CB council open to a one-way Elk Avenue this summer

Begin with letting businesses use the paver area near the street

By Mark Reaman

After nearly two hours of discussion, the Crested Butte Town Council decided Monday to keep its options open and possibly allow expansion of Elk Avenue business footprints into the street while still allowing a one-way flow of traffic this summer.

While reducing vehicle traffic and parking, the idea is to allow local businesses, especially restaurants, to serve customers in a greater area to allow more room for social distancing required under current public health orders. Such a reconfiguration of Elk Avenue could start sometime in June, depending on the health order situation.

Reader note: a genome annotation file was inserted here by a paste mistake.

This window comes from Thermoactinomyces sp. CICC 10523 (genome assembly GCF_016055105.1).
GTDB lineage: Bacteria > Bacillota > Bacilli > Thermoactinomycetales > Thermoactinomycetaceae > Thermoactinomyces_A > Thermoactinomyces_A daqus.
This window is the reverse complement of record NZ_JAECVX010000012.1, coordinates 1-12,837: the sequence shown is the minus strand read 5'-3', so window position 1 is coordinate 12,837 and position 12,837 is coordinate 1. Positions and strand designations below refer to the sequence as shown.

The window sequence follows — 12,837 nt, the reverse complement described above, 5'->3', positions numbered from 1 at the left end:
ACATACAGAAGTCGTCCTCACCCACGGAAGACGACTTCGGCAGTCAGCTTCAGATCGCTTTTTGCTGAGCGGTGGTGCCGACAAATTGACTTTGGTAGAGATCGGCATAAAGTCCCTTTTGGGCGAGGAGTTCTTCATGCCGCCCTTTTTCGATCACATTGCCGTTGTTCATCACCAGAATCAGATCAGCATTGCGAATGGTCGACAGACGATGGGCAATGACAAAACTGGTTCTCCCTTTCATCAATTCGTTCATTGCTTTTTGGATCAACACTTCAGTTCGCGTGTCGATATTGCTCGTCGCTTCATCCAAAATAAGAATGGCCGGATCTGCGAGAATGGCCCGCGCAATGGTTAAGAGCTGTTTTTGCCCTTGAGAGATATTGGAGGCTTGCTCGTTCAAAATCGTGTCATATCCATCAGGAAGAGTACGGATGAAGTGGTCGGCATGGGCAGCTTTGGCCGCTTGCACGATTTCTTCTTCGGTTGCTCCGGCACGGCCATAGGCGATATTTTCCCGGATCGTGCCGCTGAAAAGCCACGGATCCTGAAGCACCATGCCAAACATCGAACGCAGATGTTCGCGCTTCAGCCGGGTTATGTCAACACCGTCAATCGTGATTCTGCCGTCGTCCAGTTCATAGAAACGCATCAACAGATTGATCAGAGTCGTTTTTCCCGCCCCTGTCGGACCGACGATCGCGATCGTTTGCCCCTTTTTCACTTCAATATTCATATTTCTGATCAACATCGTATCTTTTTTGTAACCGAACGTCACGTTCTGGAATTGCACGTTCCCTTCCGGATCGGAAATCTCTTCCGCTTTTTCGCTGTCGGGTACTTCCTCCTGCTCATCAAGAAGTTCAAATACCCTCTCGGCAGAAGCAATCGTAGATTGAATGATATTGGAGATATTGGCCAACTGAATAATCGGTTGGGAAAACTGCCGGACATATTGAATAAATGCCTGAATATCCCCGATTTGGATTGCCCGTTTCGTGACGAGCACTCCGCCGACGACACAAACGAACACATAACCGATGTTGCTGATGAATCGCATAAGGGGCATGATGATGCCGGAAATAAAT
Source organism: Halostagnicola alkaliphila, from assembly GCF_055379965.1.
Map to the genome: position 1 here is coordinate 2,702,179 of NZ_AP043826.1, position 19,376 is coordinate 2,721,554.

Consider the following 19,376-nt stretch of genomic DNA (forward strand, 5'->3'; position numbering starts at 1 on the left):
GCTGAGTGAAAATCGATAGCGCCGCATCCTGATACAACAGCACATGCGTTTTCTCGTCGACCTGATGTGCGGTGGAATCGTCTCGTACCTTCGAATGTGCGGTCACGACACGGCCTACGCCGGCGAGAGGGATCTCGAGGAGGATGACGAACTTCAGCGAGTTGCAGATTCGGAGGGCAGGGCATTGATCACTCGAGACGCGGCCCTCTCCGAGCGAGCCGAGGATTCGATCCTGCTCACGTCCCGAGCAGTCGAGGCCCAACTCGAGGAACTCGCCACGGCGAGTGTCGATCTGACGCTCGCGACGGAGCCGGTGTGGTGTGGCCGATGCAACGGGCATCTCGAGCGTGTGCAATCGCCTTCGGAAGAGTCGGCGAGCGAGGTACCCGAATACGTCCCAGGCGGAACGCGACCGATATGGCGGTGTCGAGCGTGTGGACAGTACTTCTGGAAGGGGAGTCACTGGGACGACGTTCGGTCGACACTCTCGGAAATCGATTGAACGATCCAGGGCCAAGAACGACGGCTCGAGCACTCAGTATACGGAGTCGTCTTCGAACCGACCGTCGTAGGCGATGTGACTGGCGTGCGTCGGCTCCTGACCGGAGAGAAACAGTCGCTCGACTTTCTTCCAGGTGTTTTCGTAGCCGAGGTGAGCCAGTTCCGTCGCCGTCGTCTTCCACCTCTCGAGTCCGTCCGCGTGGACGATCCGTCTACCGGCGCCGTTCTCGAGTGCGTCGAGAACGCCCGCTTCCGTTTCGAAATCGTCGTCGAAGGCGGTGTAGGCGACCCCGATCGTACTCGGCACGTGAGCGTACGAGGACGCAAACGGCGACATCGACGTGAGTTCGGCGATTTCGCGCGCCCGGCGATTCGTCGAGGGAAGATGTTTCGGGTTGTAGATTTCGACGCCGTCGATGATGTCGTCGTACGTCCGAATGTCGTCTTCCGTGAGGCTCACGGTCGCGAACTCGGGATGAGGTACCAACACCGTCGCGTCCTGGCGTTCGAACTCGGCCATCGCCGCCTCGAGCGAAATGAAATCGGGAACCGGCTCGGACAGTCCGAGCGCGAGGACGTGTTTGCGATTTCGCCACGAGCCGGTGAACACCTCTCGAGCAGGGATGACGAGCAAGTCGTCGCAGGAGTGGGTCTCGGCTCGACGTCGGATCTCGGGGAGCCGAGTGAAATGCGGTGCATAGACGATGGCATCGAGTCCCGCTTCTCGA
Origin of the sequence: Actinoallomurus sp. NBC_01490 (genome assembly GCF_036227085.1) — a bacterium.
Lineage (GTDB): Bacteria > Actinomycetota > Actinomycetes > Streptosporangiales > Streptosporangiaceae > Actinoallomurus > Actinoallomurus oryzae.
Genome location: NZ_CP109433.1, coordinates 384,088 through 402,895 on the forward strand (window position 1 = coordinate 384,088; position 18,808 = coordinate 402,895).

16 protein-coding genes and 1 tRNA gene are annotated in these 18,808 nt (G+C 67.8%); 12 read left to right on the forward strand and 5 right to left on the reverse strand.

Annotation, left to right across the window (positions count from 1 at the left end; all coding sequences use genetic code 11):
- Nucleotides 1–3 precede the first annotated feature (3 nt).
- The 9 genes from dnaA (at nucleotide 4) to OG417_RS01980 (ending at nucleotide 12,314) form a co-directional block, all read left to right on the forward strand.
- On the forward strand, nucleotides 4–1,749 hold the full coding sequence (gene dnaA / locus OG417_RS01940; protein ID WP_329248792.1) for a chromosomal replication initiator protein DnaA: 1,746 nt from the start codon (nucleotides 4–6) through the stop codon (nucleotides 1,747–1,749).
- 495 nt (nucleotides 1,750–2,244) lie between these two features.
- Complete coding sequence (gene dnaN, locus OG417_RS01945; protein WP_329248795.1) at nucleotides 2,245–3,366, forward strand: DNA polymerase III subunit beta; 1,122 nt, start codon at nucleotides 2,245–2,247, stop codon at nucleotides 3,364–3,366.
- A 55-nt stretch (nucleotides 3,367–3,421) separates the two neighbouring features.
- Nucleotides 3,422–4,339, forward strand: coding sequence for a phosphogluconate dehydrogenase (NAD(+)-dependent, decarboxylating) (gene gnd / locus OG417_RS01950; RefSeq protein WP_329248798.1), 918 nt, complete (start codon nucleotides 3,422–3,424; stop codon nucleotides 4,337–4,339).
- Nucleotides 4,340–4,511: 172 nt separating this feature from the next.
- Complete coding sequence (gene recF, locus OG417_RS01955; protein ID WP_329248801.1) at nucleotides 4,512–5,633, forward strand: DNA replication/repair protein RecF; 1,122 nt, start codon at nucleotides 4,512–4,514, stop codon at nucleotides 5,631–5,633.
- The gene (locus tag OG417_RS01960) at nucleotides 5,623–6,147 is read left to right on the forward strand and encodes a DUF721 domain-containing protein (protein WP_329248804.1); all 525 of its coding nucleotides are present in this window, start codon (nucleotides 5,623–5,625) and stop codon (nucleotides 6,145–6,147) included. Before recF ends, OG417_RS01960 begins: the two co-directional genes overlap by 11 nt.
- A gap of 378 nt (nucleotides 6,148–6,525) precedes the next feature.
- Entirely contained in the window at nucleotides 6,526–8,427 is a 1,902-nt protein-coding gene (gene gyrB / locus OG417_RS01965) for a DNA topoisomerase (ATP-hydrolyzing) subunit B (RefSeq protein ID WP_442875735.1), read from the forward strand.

In the meantime, council will allow businesses to utilize the paver or grass sections of the public right of way that is adjacent to Elk Avenue. Retail shops could display goods and restaurants could offer takeout meals on that portion of town property. Application forms will be available next week.

The town staff came up with five potential scenarios for expanding business areas along Elk with the intention of giving businesses more room to serve clients. They made it clear that the purpose was to help local business because of the COVID-19 crisis restrictions, and not an attempt to encourage gatherings or create a festival atmosphere.